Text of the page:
Nobody quite knew what to expect from the St. Louis Blues in their second to last game. With a playoff spot already locked up and a lackluster game against the L.A. Kings in their rearview mirror, it was a possibility to have another clunker.
A good performance was needed, however, because it was a chance to gain some momentum, positivity and a late test against a fellow playoff team. The Blues were inconsistent, but got a decent enough start.
St. Louis relied far too heavily on their goaltending, which is something they’ve done a lot in recent years. Ville Husso had a fantastic first period.
If not for the Finn, the Blues could easily have been trailing 3 or 4-0 after one. Instead, St. Louis went into the break with the lead.
They did so by getting to the dirty areas too. The first goal was the kind we’ve seen score on the Blues so many times.
After a rush up the ice, the puck was just put on net and then, somehow, Ivan Barbashev banged it through the goaltender. It actually snuck between the elbow and the body, but it looked like it went through the man at first.
Husso had to see the period out as the Blues continued to allow prime shots against. Still, after 20, the Blues had a 2-0 lead.
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Although the score would change in the second period, the game was actually somewhat of a goaltender’s duel. Both members of the crease police came up with huge stops in the middle frame.
Despite this, the Blues still snuck two more goals in. The first one of the period, third overall, was another solid effort goal. This time, it was Torey Krug banging it home after driving the net and scoring his first goal since January.
The last goal of the period was another one the Minnesota goalie should have had, but still a good shot. David Perron just let one loose from just outside the high slot and scored in the top shelf.
The third period was oddly entertaining, in spite of the fact there were no goals. Both teams still generated chances, though the Blues spent a little less time in the offensive zone.
Husso kept showcasing his rubberband groin, but made save after save.
When the final horn sounded, the goose egg was kept in tact and the Blues picked up an impressive 4-0 win.
When you’ve gone 54 games without a shutout as a team, fans keep expecting something bad to happen. Even up 4-0 and the result well in hand, there was always some, small part that whispered the shutout would get spoiled.
Ville Husso either didn’t hear that voice or ignored it. He just kept flashing those pads left and right and up and down like the flippers on a pinball machine.
Husso finished the night with 30 saves, which isn’t an unbelievable number. However, the quality of shots against him and the close proximity made at least 20-25 of those saves high-danger chances that were not easy.
The best of the bunch was an unbelievable left pad save in the second period.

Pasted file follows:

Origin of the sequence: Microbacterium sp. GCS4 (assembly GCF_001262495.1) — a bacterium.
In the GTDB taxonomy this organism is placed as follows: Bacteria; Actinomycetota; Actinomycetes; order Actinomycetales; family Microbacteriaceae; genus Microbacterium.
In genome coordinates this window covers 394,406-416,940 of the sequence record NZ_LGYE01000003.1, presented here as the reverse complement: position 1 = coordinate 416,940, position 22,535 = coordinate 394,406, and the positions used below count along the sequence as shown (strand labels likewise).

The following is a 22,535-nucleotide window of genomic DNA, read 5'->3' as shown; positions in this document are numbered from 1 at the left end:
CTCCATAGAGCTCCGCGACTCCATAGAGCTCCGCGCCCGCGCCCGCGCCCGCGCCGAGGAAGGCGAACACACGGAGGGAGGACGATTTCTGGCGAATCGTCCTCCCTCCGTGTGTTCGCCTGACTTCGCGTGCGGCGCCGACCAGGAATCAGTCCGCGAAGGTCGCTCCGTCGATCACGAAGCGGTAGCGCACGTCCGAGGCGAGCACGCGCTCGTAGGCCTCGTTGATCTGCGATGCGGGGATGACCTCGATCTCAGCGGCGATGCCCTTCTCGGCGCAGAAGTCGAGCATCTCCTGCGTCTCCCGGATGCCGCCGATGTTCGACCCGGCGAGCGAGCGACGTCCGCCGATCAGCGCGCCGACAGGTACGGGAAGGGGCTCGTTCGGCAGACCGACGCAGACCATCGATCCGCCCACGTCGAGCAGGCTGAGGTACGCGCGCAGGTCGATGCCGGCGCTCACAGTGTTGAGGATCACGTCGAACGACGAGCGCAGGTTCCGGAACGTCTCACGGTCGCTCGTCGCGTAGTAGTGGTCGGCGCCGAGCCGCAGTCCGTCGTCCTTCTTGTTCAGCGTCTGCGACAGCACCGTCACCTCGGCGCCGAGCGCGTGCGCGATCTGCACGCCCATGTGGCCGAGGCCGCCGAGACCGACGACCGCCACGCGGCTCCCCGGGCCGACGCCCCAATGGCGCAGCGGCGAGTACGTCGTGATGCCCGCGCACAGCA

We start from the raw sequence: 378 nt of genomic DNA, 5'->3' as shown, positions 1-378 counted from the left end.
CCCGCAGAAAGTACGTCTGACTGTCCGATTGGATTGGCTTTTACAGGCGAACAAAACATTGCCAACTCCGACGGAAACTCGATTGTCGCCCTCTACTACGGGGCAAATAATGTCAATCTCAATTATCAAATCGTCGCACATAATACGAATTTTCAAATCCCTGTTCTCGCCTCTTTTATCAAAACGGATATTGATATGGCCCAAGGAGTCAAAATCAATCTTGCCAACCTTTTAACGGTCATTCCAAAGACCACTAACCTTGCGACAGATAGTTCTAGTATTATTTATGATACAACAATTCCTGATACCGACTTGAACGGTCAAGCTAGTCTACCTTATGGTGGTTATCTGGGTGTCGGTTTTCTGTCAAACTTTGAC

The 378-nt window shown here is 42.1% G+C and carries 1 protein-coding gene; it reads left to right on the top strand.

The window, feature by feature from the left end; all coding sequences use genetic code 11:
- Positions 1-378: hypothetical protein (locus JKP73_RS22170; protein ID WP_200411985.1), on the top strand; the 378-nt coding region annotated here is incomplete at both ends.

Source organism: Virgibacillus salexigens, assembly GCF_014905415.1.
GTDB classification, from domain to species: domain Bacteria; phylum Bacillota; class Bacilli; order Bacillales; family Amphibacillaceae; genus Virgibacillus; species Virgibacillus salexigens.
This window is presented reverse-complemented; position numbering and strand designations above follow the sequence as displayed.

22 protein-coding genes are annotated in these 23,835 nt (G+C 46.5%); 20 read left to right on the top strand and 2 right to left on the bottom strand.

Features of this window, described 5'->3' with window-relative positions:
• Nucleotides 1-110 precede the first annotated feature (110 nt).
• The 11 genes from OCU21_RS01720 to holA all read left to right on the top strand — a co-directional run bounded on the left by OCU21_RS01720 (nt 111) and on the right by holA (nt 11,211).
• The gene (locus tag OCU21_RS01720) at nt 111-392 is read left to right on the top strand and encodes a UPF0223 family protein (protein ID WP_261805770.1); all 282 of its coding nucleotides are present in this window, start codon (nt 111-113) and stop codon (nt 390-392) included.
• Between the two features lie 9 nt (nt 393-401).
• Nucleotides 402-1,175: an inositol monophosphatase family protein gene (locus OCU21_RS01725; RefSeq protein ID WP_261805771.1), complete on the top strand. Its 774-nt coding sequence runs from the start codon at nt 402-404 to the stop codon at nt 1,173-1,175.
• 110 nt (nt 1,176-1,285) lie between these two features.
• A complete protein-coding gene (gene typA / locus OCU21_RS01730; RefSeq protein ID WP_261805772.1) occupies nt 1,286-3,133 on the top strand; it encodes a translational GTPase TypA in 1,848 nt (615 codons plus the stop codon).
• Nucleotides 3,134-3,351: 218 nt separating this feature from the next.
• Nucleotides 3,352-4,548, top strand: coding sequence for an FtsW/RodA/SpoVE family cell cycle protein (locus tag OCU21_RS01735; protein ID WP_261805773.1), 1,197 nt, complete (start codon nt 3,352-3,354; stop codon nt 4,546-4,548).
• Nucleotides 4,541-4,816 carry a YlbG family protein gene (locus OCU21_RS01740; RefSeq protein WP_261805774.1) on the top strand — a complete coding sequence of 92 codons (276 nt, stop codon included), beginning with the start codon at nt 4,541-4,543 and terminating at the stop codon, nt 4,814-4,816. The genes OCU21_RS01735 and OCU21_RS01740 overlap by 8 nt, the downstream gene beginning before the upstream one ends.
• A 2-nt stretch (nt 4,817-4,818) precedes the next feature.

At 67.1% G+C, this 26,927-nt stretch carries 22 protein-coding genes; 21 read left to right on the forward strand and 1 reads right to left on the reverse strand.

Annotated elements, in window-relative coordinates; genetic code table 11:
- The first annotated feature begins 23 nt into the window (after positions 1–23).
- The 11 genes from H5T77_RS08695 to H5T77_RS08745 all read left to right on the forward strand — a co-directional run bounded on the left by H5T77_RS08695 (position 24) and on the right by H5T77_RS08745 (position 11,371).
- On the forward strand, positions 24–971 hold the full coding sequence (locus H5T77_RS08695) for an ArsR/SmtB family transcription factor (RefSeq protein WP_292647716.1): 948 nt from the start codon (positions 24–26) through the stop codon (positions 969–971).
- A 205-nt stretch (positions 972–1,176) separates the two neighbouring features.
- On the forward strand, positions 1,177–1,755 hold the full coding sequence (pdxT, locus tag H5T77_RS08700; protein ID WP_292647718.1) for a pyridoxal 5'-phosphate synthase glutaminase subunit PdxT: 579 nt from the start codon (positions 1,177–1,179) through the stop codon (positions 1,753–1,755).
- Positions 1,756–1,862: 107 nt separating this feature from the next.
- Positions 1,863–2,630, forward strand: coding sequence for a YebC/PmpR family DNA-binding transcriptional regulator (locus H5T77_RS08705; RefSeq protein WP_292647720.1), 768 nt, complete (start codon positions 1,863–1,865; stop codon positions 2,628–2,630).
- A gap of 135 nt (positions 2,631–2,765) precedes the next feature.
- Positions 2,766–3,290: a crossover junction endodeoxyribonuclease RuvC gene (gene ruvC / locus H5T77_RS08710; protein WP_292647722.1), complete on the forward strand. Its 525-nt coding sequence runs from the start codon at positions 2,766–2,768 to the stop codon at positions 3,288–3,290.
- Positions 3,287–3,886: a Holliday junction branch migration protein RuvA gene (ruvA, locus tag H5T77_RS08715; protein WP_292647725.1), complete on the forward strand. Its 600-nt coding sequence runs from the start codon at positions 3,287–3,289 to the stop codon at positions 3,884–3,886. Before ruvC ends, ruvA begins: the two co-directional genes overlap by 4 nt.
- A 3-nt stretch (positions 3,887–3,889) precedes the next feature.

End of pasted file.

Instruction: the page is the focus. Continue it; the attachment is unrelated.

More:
Husso’s teammates knew he bailed them out too.
It was amazing how active he was all night. Husso hasn’t had much action all season, despite a hanful of games to keep his partner fresh.
Nevertheless, that one pad save was only one of many Husso flashed throughout the night.
It was his first career NHL shutout and also the first shutout of the season for the Blues.
Cons: Too reliant on goaltending
For all the credit given to Husso, and he deserved it, there does remain the fact the Blues allowed all those chances. It was such an odd game in that respect.
As mentioned, of the 30 shots allowed, 20-25 were grade-A chances against. Many of them came right on the doorstep, meaning there were multiple Minnesota Wild players within a couple feet of the net.
What made all that odd was it never felt like the defense was playing all that poorly. It wasn’t like they were standing around while Minnesota was flying.
However, there just wasn’t enough done to thwart the shots. Maybe it was taking their eye off the ball, so to speak, given that this game’s end result didn’t have much to do beyond how the team played for 60 minutes.
Or, perhaps it’s just credit to Minnesota. They also had nothing to play for outside of a faint prayer at overcoming Colorado in the standings if everything fell right (it didn’t).
But, they pressured and drove the net, just like the Blues. They just ran into a hot goaltender.
We’ll keep this one short and sweet. Husso won the game for the Blues, or at the very least allowed the team to get themselves going.
The Blues weren’t lackluster and had some jump, but you could also tell this was not an impactful game. Craig Berube played his players because injury/sickness/salary cap issues gave them no other option.
Berube managed the minutes within the game, since he couldn’t just sit guys. That still worked because the guys that played the most minutes all year had near season lows in ice time and the Blues still got it done.
St. Louis got back to what this franchise has done best the last few years. They funneled pucks to the net, drove to the paint and won puck battles.
Though Krug’s goal was pretty nice, none of these goals were true highlight reel stuff. It was all about effort and instincts.
That’s how the Blues can win in the playoffs. They’re not going to get these pretty, cross-ice passes for one timers. They need performances like they got in this game as well as upping the physicality.
It’s a meaningless win in the standings, but this was a positive step toward any potential success in the 2021 postseason.